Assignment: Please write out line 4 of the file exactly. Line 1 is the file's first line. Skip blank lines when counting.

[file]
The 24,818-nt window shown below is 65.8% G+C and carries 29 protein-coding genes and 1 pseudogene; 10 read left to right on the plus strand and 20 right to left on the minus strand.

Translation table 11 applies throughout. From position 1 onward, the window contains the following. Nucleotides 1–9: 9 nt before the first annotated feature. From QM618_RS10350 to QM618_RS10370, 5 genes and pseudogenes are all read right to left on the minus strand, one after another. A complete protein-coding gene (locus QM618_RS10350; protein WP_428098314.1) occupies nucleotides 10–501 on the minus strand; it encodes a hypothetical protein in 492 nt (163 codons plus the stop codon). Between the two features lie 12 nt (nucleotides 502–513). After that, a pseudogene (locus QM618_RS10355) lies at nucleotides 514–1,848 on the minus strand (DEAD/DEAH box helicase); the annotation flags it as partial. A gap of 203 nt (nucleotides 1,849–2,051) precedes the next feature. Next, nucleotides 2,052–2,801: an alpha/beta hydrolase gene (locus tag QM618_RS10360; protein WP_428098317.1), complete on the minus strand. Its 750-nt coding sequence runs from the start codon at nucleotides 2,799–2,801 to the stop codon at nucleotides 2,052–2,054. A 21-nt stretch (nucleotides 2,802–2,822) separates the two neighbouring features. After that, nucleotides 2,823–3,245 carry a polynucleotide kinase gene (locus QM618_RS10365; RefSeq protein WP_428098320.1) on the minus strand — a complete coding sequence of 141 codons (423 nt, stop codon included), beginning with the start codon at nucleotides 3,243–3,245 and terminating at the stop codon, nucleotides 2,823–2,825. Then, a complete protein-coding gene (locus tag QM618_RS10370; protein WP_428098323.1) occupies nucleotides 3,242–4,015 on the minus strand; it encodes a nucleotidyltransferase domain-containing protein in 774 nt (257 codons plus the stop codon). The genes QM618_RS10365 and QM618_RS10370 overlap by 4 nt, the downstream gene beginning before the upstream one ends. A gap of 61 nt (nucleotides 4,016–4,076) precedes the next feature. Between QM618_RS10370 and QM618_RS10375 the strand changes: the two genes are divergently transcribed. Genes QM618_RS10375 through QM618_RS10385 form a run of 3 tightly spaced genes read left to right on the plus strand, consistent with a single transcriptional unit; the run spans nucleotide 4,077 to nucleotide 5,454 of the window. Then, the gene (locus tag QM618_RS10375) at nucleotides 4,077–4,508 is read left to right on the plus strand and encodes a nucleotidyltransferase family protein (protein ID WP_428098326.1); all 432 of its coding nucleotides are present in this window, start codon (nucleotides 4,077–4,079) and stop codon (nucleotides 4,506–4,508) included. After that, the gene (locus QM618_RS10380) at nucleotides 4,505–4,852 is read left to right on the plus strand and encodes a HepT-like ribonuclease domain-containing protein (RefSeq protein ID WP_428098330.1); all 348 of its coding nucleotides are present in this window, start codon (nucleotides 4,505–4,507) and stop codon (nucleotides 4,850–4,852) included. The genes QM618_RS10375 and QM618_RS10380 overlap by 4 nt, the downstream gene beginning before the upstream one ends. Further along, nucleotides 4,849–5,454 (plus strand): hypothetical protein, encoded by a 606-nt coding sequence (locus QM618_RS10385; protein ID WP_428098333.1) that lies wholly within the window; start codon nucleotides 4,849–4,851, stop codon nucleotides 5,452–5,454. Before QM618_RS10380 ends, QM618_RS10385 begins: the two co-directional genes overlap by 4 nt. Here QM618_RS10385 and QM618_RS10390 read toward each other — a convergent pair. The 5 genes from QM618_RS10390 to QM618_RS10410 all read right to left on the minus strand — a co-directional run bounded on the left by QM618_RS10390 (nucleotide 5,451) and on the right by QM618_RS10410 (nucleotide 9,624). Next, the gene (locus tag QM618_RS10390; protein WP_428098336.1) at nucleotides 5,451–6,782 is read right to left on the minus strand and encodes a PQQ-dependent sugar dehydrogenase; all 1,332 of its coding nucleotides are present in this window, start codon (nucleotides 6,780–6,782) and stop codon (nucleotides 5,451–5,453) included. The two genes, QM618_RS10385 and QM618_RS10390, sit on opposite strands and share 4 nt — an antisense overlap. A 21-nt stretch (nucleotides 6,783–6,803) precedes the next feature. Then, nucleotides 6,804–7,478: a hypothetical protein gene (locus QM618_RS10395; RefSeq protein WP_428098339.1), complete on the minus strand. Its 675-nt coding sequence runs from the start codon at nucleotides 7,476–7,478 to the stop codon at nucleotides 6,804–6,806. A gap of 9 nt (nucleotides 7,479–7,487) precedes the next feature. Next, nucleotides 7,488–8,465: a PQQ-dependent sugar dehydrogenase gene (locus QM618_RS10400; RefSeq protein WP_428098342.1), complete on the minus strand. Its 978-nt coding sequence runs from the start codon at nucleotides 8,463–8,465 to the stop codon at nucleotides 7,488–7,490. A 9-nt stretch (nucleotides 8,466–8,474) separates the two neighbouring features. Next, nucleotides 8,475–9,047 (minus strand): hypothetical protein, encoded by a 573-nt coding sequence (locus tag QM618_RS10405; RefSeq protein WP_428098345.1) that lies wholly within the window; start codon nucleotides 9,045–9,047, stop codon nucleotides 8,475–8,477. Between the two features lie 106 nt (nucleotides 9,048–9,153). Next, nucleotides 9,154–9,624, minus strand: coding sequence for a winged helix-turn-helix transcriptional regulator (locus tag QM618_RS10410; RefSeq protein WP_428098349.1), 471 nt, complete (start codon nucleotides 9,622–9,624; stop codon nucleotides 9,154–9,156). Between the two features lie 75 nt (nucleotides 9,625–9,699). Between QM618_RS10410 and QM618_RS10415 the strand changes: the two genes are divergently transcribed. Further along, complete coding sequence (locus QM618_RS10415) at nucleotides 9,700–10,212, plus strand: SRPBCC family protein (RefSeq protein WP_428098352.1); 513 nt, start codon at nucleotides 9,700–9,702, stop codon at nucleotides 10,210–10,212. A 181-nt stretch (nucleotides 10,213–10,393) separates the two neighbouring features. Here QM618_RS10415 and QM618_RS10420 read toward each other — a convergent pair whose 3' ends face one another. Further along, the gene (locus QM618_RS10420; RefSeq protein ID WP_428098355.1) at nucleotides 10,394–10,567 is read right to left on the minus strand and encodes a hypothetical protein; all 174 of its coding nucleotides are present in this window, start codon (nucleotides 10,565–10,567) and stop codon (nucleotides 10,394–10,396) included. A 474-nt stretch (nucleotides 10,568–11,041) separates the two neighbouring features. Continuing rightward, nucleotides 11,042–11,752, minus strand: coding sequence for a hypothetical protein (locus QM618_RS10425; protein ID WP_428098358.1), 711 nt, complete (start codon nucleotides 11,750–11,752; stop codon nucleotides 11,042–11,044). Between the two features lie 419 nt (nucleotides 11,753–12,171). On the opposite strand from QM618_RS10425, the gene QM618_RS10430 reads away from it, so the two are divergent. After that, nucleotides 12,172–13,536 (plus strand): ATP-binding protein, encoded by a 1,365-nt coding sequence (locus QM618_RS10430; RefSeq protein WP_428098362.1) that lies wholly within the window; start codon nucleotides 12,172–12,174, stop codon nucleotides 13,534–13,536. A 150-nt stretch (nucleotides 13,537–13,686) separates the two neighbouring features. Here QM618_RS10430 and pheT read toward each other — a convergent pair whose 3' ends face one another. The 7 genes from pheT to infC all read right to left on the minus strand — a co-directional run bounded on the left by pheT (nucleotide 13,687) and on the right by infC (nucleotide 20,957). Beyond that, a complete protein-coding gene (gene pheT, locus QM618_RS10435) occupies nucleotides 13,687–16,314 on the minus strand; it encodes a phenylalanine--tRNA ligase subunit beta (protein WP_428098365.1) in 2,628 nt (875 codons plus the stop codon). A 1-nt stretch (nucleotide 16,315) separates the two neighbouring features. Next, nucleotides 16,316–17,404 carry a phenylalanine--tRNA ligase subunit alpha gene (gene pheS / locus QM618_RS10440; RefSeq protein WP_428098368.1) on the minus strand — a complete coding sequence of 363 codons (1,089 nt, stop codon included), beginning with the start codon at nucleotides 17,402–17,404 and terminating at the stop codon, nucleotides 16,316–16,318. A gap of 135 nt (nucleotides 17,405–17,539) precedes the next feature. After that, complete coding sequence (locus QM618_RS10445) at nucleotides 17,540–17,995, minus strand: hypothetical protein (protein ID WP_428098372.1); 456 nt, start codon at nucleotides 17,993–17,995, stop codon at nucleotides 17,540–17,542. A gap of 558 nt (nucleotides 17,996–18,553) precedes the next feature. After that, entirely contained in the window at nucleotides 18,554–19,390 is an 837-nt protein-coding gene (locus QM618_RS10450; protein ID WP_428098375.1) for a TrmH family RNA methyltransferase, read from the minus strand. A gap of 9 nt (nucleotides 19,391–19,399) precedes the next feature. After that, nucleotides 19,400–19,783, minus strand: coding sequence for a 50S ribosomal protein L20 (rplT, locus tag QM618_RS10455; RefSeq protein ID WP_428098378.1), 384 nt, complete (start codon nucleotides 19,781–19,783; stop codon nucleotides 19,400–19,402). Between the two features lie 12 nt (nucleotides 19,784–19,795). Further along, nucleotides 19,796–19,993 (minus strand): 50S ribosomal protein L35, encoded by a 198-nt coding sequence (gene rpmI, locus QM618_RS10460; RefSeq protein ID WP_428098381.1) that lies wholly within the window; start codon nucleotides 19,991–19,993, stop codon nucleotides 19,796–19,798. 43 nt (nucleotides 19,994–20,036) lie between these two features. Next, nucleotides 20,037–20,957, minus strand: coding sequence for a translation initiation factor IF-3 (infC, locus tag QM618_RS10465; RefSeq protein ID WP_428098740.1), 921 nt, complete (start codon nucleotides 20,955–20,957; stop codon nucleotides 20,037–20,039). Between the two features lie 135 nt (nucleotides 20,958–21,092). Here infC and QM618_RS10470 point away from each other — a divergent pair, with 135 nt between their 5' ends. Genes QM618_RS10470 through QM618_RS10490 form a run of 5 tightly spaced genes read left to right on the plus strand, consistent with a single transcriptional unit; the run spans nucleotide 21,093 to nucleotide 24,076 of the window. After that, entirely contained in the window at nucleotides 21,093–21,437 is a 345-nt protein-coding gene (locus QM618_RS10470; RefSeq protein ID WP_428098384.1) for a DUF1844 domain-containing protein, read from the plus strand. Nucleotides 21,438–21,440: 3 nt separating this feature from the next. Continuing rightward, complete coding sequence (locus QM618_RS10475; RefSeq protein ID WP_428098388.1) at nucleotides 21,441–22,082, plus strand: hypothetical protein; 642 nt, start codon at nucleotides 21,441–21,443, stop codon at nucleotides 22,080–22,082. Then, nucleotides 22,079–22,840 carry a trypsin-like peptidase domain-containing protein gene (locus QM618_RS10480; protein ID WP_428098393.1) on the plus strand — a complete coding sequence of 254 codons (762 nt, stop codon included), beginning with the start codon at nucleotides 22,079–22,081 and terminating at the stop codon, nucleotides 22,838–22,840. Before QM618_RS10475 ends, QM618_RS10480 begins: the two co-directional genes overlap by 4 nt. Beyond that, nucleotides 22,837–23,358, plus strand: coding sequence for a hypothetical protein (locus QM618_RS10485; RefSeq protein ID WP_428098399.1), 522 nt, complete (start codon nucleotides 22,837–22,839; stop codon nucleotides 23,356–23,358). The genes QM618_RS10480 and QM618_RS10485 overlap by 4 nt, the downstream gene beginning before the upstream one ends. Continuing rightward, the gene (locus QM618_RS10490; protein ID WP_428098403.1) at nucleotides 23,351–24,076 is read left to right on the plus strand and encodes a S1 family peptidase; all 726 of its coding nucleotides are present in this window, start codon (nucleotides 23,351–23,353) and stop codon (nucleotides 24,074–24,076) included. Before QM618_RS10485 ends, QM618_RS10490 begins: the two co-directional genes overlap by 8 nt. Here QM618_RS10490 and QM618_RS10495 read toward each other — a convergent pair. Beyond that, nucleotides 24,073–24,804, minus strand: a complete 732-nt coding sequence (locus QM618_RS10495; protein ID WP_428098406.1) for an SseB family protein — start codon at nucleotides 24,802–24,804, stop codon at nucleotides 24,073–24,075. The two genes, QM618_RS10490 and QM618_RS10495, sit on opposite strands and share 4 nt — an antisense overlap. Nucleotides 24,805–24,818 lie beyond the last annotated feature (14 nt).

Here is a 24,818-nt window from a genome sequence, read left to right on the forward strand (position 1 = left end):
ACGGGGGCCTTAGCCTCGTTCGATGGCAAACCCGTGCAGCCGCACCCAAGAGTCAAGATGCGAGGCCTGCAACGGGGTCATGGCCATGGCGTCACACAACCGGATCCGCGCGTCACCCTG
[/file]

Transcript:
ACGGGGGCCTTAGCCTCGTTCGATGGCAAACCCGTGCAGCCGCACCCAAGAGTCAAGATGCGAGGCCTGCAACGGGGTCATGGCCATGGCGTCACACAACCGGATCCGCGCGTCACCCTG